OK, I miss Mike Tyson.
Maybe it’s the lack of inspiration I get from Tyson Fury and Anthony Joshua, particularly while they make more headlines discussing title fights than actually fighting them. Maybe it’s the residue of multiple months in quarantine, with the specter of many more on the way thanks to spiking numbers in Florida.
Or maybe I’m just getting old.
Whatever the catalyst, the more I recall fighting champions like Evander Holyfield, Lennox Lewis and Riddick Bowe, the more I also ponder the “what might have been” exploits of the fourth and most viscerally dominant member of the era’s belt-copping quartet – Tyson.
And with the harangue of social media sycophants ringing in my ears – somehow reasoning that a few YouTube clips mean a soon-to-be 54-year-old can shake off 15 years of rust and compete with the best of today’s heavyweights – I can’t help but remember the hype that surrounded him since Day 1.
But regardless of future endeavors – and whether he can lure any of his old contemporaries or new rivals to join him in the 21st century circus – Tyson’s days as a legit main-eventer have surely ended.
And as I sit here well after the fact, it makes me a little sad.
Not because his persona was all that interesting or his presence is all that necessary.
I’ll forever insist that boxing is as good without him as it ever was with him.
To be honest, I'm lamenting his plea for renewed relevance for far more selfish reasons.
Mostly because he's the latest in a long line of icons from my formative years – the 1980s – to complete a run at the top, delivering yet another painfully clear signal that the torch has been passed and my own so-called "Glory Days" are more than likely gone for good.
It’s a tough pill to swallow when you’re prepping for birthday number… well, whatever.
Springsteen's mellowed from an arena rocker to an AARP folk singer. Reagan's dead. Gretzky, Elway and LT are retired. And the stadiums where I saw my first concert, my first baseball game and my first hockey fight have long since been reduced to vacant lots or parking garages.
To top it off, my hometown of Niagara Falls has gone from vibrant tourist center to blighted war zone.
Of course, Tyson was hardly the guy I'd have chosen to carry the flag for my decade anyway. Rightly or wrongly, though, he was its most feared fighter. He was the guy who got keyboards clicking. And he was the guy around whom the heavyweights revolved for at least a couple of years.
But let’s get one thing straight… I never was a fan.
Even when he was decking the Marvis Fraziers and Jesse Fergusons on the way up and brutalizing the Trevor Berbicks and Tony Tuckers to capture belts once he'd arrived, I was always among those insisting Tyson was winning as much due to timing as talent.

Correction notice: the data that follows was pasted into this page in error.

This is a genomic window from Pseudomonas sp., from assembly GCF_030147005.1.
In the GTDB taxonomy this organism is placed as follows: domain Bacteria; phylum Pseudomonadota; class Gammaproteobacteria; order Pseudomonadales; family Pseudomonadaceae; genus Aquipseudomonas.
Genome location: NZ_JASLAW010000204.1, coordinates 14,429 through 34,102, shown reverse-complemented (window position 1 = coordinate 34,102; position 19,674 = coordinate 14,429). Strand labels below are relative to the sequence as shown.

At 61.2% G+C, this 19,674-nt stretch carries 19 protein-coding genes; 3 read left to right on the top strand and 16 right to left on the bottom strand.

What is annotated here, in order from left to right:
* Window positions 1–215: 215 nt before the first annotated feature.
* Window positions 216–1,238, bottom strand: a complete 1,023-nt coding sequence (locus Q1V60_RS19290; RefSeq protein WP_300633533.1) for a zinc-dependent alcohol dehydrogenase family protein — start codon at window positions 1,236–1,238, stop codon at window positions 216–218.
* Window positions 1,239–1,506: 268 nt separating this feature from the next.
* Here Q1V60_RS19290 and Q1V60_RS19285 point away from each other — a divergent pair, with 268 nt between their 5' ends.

Did he dismantle any foes that no one else could deal with? No.
Did he show championship mettle by facing adversity and winning anyway? Never.
Did he ever win a fight he wasn’t almost unanimously forecast to win? Not so much.
Had he shown up five years earlier, a prime Larry Holmes would have slapped him like a child. Had it been 10 years, a menacing George Foreman would have swatted him like a gnat.
And don't even begin to imagine 15 or 20 years prior, when Muhammad Ali would've danced endless circles around his dizzied form while sharpshooting him into oblivion.
Sorry folks. You had to be told.
Still, Tyson was the man for a while. He devoured whatever limping quarry they put in front of him and did it with a violence that inspired the non-sophisticates and a ferocity that made the experts give the slaughters at least a glimpse.
When he finally did lose – on a gloriously stunning February 1990 night in Tokyo – it set to motion the segment where curiosity replaced carnage and immaturity outdid invincibility. And though he did capture a recognized title later on in the 90s, the 80s aura was permanently altered.
No longer was he a killing machine who'd tried to drive an opponent's nose into his brain during a nationally televised beat down. Instead, he was a loudmouth bully who talked a good game but came up embarrassingly short at put up/shut up time.
Holyfield whipped him twice. Lewis punished him after that.
And even after they were hand-picked from mediocrity while greedy handlers traced a path back to big-money purses, mid-level clubbers like Danny Williams and Kevin McBride were able to do it as well.
In doing so, they put a few more calendar pages between now and then.
Some call it wasted potential. Some blame the evils of greed and excess.
Others like me say it was never all it appeared to be in the first place.
But regardless of the words being used or excuses being made, we all no doubt agree that an unforgettable show has ended, leaving us better in terms of behavior but woefully short on “it” factor.
I never liked you, Mike.
But somehow, I really miss you.
* * * * * * * * * *
This week’s title-fight schedule:
Last week's picks: None
2020 picks record: 14-3 (82.3 percent)
Overall picks record: 1,130-368 (75.4 percent)
NOTE: Fights previewed are only those involving a sanctioning body's full-fledged title-holder – no interim, diamond, silver, etc. Fights for WBA "world championships" are only included if no "super champion" exists in the weight class.
Lyle Fitzsimmons has covered professional boxing since 1995 and written a weekly column for Boxing Scene since 2008. He is a full voting member of the Boxing Writers Association of America. Reach him at email@example.com or follow him on Twitter – @fitzbitz.